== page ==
The CATPC presentation is another that is very important to me. I traveled to the DRC to visit with the artists; it was just two days after the riots in September when 17 people had died on the street in Kinshasa. I traveled from Kinshasa to Lusanga, which is in the jungle interior of the DRC, and I stayed in a mud hut in the village while I attended the four-day conference. I wanted to experience the project first-hand so that I could represent it appropriately.
In general, we are very careful not to upset the balance when making our artwork or exhibitions, but when making our policies we destroy nations and cultures. The CATPC project is controversial because it attempts to reveal and actually alter the status quo; I appreciate that it risks a lot for what I believe are very high stakes. To me, this project is timely because it challenges our understanding of what a work of art can—and should—do.
With these trips to DRC and other places such as Russia, what experiences there gave you insights about art, power and resistance?
At first impression, the DRC and Russia seemed to be completely disparate places. On the plantation, I witnessed the reality of capitalism: how the prosperity of the West was only possible through the wide-reaching enslavement and domination of other people. And in Russia I intuitively understood the desire for a different system, why they turned to Socialism, and why that failed. In terms of art, the two places couldn’t be more different – in Russia there is an underground scene of young people making shows in apartments to avoid censorship and making work without access to a market.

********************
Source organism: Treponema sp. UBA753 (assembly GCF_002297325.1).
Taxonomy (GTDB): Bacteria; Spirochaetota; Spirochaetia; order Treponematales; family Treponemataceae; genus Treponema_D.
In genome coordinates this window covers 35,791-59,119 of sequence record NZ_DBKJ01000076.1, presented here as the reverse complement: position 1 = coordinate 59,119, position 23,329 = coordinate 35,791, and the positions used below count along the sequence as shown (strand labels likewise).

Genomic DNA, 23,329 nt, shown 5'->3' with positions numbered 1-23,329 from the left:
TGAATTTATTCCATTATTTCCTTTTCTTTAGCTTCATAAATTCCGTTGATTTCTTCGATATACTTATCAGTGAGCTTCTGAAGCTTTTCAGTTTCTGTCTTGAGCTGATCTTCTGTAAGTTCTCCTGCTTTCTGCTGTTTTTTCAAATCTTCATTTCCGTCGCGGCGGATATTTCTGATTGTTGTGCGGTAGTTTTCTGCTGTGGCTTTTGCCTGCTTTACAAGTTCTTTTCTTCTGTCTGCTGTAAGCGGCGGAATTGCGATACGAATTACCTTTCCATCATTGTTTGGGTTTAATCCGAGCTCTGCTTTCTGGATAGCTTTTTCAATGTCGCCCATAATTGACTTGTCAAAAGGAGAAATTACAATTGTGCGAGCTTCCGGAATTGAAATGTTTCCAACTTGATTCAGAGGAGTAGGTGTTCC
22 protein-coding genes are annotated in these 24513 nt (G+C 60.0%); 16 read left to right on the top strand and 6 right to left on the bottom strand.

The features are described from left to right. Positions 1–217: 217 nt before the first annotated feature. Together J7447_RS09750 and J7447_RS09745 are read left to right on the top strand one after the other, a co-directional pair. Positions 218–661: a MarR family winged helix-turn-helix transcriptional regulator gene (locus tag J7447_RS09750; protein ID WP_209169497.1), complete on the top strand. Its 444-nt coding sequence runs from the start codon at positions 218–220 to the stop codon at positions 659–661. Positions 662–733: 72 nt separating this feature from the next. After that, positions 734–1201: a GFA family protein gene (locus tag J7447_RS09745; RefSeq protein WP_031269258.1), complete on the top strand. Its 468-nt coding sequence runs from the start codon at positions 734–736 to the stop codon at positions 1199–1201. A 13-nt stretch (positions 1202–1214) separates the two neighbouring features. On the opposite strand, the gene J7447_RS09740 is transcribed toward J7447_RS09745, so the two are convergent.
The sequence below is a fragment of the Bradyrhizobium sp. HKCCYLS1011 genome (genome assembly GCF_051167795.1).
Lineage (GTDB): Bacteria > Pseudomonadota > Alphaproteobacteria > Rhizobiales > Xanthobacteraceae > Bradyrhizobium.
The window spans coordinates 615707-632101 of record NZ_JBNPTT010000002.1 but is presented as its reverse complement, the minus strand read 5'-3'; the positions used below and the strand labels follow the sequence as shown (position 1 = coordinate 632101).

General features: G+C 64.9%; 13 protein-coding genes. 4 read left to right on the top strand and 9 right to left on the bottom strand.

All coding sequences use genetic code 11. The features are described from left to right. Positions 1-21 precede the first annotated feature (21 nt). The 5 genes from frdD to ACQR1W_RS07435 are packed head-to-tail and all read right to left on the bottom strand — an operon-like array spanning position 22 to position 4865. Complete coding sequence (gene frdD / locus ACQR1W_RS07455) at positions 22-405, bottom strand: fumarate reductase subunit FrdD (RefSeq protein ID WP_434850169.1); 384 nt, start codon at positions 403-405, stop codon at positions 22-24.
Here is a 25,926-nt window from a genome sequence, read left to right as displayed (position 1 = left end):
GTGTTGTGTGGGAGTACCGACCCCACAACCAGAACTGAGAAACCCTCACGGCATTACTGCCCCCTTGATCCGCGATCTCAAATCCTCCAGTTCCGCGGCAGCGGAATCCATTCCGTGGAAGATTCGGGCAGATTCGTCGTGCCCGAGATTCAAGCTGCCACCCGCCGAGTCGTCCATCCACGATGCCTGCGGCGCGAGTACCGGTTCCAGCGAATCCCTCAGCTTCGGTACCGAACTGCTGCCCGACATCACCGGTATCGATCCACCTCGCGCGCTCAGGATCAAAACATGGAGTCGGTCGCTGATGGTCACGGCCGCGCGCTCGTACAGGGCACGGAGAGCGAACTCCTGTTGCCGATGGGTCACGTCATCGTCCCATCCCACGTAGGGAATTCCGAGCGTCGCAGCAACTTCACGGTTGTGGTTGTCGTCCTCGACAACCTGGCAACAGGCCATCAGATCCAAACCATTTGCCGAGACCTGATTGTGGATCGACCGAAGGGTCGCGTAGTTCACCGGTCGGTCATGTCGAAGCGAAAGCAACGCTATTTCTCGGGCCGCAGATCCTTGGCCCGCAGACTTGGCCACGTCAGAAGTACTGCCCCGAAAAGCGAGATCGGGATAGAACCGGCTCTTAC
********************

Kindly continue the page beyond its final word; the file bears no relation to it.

In Moscow, I benefited from an incredible network of artists, writers and curators. The DRC on the other hand has a great history of creativity, which has largely been eradicated by the plantation system. The Pende people were famous for their artwork, such as their masks. Many were forcibly relocated to work on the plantations and their cultural objects were looted from them. In the DRC, creative expression is a privilege that almost no one has. And so it is particularly meaningful to present sculptures by the plantation workers in a context like the Armory Show; it goes against everything that the plantation system has been is built upon.
What Is To Be Done? asks the show title. What role do you think art and creativity can play during moments of social upheaval or crisis?
It is my personal opinion that social crisis is the status quo, so I don’t think that the role of art changes. I studied the history of art partly because it was a unique way to understand the history of the world, and I believe this principle holds true for contemporary art as well. Art offers us a meaningful and expeditious way to understand one another. I also believe that we can use the art market to enact positive change.
Beyond that, I think one’s role is highly personal, so I can only speak for myself. In my practice as a curator I’ve come to appreciate that traveling in itself can be a political act if you are building relationships and understanding around the world. Even more so when the US foreign policy is what it is today. I am compelled to present work that grapples with big questions, but those could be topical or timeless.
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Find out more about the Cercle d’Art des Travailleurs de Plantation Congolaise (CATPC)
Writer and editor based in New York.